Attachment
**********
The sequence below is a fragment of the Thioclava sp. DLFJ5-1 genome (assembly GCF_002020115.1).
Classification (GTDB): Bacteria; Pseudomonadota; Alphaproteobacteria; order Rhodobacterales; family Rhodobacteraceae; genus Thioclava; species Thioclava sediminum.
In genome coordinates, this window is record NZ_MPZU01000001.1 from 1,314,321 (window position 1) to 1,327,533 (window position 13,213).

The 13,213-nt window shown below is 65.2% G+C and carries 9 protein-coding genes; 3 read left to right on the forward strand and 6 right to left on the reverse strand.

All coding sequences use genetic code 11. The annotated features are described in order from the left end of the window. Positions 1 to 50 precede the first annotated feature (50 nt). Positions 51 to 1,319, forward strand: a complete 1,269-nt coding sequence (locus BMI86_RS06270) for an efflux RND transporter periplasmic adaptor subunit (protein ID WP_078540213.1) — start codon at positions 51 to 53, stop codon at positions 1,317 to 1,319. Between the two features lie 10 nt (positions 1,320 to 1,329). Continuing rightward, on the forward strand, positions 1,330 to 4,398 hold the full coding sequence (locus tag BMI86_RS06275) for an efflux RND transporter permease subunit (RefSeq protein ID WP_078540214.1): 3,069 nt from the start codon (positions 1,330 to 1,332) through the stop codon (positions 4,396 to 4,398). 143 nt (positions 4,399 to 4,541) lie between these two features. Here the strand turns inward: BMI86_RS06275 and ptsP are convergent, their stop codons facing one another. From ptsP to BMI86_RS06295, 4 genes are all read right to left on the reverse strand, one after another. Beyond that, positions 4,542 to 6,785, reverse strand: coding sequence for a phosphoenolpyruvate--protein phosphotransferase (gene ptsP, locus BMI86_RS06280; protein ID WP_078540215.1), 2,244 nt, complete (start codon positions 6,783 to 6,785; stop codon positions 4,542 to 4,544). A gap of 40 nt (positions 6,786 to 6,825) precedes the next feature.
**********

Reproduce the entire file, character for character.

The sequence below is a fragment of the Thioclava sp. DLFJ5-1 genome (assembly GCF_002020115.1).
Classification (GTDB): Bacteria; Pseudomonadota; Alphaproteobacteria; order Rhodobacterales; family Rhodobacteraceae; genus Thioclava; species Thioclava sediminum.
In genome coordinates, this window is record NZ_MPZU01000001.1 from 1,314,321 (window position 1) to 1,327,533 (window position 13,213).

The 13,213-nt window shown below is 65.2% G+C and carries 9 protein-coding genes; 3 read left to right on the forward strand and 6 right to left on the reverse strand.

All coding sequences use genetic code 11. The annotated features are described in order from the left end of the window. Positions 1 to 50 precede the first annotated feature (50 nt). Positions 51 to 1,319, forward strand: a complete 1,269-nt coding sequence (locus BMI86_RS06270) for an efflux RND transporter periplasmic adaptor subunit (protein ID WP_078540213.1) — start codon at positions 51 to 53, stop codon at positions 1,317 to 1,319. Between the two features lie 10 nt (positions 1,320 to 1,329). Continuing rightward, on the forward strand, positions 1,330 to 4,398 hold the full coding sequence (locus tag BMI86_RS06275) for an efflux RND transporter permease subunit (RefSeq protein ID WP_078540214.1): 3,069 nt from the start codon (positions 1,330 to 1,332) through the stop codon (positions 4,396 to 4,398). 143 nt (positions 4,399 to 4,541) lie between these two features. Here the strand turns inward: BMI86_RS06275 and ptsP are convergent, their stop codons facing one another. From ptsP to BMI86_RS06295, 4 genes are all read right to left on the reverse strand, one after another. Beyond that, positions 4,542 to 6,785, reverse strand: coding sequence for a phosphoenolpyruvate--protein phosphotransferase (gene ptsP, locus BMI86_RS06280; protein ID WP_078540215.1), 2,244 nt, complete (start codon positions 6,783 to 6,785; stop codon positions 4,542 to 4,544). A gap of 40 nt (positions 6,786 to 6,825) precedes the next feature.